Wednesday, February 14, 2018

Dell OneShot Driver Update

Sometimes when there is a problem with a machine an older driver is at fault. For firms that have standardized on Dell they have provided a nice tool call Dell Command  | Update. This is a nice tool Dell made to keep their business lines (OptiPlex, Precision, or Latitude for example) driver sets up to date.

It installs an agent that runs on a schedule (monthly by default) to keep the system up to date on drivers. It queries drivers from Dell directly (or via an on site repository) so you can get the latest drivers easily and automatically. As my firm has very few egress points, I chose not to use it in this capacity however it does have a CLI executable! While we use ConfigMgr to do driver management as issues dictate (needing newer nVidia non ISV driver for example), I put together a package in ConfigMgr for the techs to manually update all drivers on a device when it comes in for service. Known as the "OneShot Driver Update".

You can find install instructions to get Command | Update installed on a PC. Once installed, just copy the install folder to a source folder in SCCM. I created two BAT Files that perform the following:

  • Remove logs from a previous run
  • Pause Bitlocker
  • Update Drivers
  • Resume Bitlocker if no restart needed
  • Optionally copy the logs to a server location

As you are generally updating drivers that impact the boot chain (yes the video driver at times) you need to pause Bitlocker. Older versions of the tool did not handle Bitlocker, which is what started me down the path of a simple BAT wrapper for the tool. The Update drivers bullet above is handled via a specific BAT and custom XML file though I have though about doing a menu in the BAT at some point to combine them. For the XML, you can create it in the GUI version of the tool then save it out and therefore use it to update only the categories you want.

I have created two file sets. One that does all device drivers yet skips applications. The second only updates the system firmware, aka BIOS or UEFI. You just run the appropriate BAT as an admin. They are even called '_RunAsAdmin.BAT'.

For SCCM we just have a package with both BATs called out as Programs and have them published via our internal Package Downloader Tool (PDT). Otherwise you can simply advertise it as available to be ran from Software Center. Or just put on a network location somewhere.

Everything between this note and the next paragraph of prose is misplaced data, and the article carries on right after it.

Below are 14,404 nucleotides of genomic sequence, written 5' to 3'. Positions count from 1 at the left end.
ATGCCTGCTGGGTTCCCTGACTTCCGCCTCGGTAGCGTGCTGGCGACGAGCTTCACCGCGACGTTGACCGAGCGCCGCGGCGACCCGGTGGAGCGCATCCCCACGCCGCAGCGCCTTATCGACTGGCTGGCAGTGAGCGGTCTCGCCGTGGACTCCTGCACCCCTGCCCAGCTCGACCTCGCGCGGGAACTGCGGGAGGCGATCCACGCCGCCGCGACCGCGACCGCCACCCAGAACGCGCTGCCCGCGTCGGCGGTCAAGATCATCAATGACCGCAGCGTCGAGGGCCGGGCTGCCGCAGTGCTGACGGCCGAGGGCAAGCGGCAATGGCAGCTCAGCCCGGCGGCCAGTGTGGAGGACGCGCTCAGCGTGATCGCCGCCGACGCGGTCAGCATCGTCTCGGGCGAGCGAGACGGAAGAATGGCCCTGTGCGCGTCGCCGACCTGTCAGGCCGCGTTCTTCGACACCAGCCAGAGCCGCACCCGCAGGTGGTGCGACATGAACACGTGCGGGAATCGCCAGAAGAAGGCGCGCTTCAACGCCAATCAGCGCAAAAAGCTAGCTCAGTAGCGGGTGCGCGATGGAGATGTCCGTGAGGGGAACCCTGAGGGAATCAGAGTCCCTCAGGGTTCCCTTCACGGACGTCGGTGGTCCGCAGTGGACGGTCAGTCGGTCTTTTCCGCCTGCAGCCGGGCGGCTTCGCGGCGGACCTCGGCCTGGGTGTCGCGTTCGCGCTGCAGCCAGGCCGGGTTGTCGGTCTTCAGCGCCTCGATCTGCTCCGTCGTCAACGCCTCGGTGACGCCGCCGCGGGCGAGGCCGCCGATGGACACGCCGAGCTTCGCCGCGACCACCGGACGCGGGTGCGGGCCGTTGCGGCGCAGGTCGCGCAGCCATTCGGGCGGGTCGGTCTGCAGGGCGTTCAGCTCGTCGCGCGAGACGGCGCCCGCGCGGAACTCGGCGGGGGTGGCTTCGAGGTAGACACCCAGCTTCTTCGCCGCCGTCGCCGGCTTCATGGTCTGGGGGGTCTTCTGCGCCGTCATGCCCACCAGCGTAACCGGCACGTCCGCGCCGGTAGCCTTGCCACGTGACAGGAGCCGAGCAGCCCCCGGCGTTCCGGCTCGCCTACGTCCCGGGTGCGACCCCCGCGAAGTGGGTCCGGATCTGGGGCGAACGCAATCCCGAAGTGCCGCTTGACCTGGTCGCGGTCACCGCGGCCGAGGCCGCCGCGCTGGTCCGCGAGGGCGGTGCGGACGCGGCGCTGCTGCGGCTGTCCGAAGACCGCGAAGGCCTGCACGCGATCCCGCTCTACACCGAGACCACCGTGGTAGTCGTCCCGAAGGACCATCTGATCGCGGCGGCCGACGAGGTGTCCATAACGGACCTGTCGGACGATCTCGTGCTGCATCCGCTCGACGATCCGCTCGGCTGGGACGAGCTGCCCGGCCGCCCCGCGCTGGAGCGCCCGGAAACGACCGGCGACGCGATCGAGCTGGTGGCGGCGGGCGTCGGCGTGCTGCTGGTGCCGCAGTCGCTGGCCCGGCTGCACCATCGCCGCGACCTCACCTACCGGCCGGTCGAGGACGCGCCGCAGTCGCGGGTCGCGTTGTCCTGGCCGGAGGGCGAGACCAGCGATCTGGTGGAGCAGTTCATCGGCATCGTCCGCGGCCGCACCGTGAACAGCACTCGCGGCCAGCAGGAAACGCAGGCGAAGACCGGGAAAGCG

This Script is provided as-is, no warranty is provided or implied.The author is NOT responsible for any damages or data loss that may occur through the use of this Script.  Always test, test, test before rolling anything into a production environment.

You can find these two scripts here.


Monday, January 29, 2018

Old School BitLocker Enable Script

A friend of mine has a small client with a few hundred systems. Recently they identified a business need to encrypt all their devices so he asked me for some assistance. As they were on Windows 10 this would be an easy exorcise but one I would have to do differently due to their maturity and lack of something like MBAM licensed or third party options so we elected to use native Bitlocker with AD DS integration. Instead of using Powershell we chose to do it oldshool so it was easier to follow.

We chose to do this in three steps:
  1. Enable TPM
  2. Configure Bitlocker
  3. Encrypt with Bitlocker
Luckily they were over 95% Dell OptiPlex systems so it was pretty easy. For the TPM we used the Dell Command | Configure (CCTK) to create SCE files. These were pushed out via GPO as a DOS script. The script does these tasks

  • Checks for a dropper file and exits out if ran. If not creates dropper file
  • Detects 32-Bit or 64-Bit so it runs the right SCE
  • Initiates a restart for the TPM to be actually setup

Per Dell requirements you have to set a firmware (BIOS) password if there is none, then turn on and enable the TPM, and then finally reset the password. You can follow the process in this White Paper by Dell instead of me rehashing. This script is attached at the bottom.

Next we had to configure Bitlocker and this was done via GPO. Choosing things such as 128-bit vs 256-bit and XTS vs CBC for Windows 10. We went with 128 bit XTS as well as configure it to escrow the key in AD.

Finally we had to start encryption. Some people think you just set the GPO policy and the system starts encryption. This is not true, GPO just sets all the settings or preferences. You still need to trigger encryption. We did this also via a GPO startup script a week after using GPO to enable TPM. It created a scheduled task to run the script.

While their %SYSTEMDRIVE% is on C: some of these systems have additional volumes on secondary drives that they needed to encrypt as well. I started with a for loop like this one but it was not that eloquent.

 ::look for drives  
 for %%a in (a b c d e f g h i j k l m n o p q r s t u v w x y z) do if exist %%a:\nul (   
 Call :ENCRYPT %%a  
 Goto EXIT  

However these being OptiPlex units they had optical drives so that meant the OS was on C: and D: or maybe E: was the optical so I went a different path. Additionally they had network shares setup via GPO. While manage-bde would error out in these two situations it was not that pretty so I went with a different for loop that used diskpart. I modified one used previously for other tasks. I found it online and unfortunately I do not recall where to give credit.

   for /f "delims=" %%i in ('^  
     echo list volume ^|^  
     diskpart ^|^  
     findstr Volume ^|^  
     findstr /v ^  
     /c:"Volume ### Ltr Label    Fs   Type    Size   Status   Info"^  
     ') do (  
     set "line=%%i"  
     set letter=!line:~15,1!  
     set fs=!line:~32,7!  
     if not "    "=="!fs!" (  
       if not " "=="!letter!" (  
         call :Encrypt !letter!  

This spits out any physical volume simply as 'C' or 'E' which then calls the function :Encrypt. It will put the key into both AD and TPM, and then encrypt it. At the end it will prompt the user to restart as a restart is needed for the system drive to start encrypting.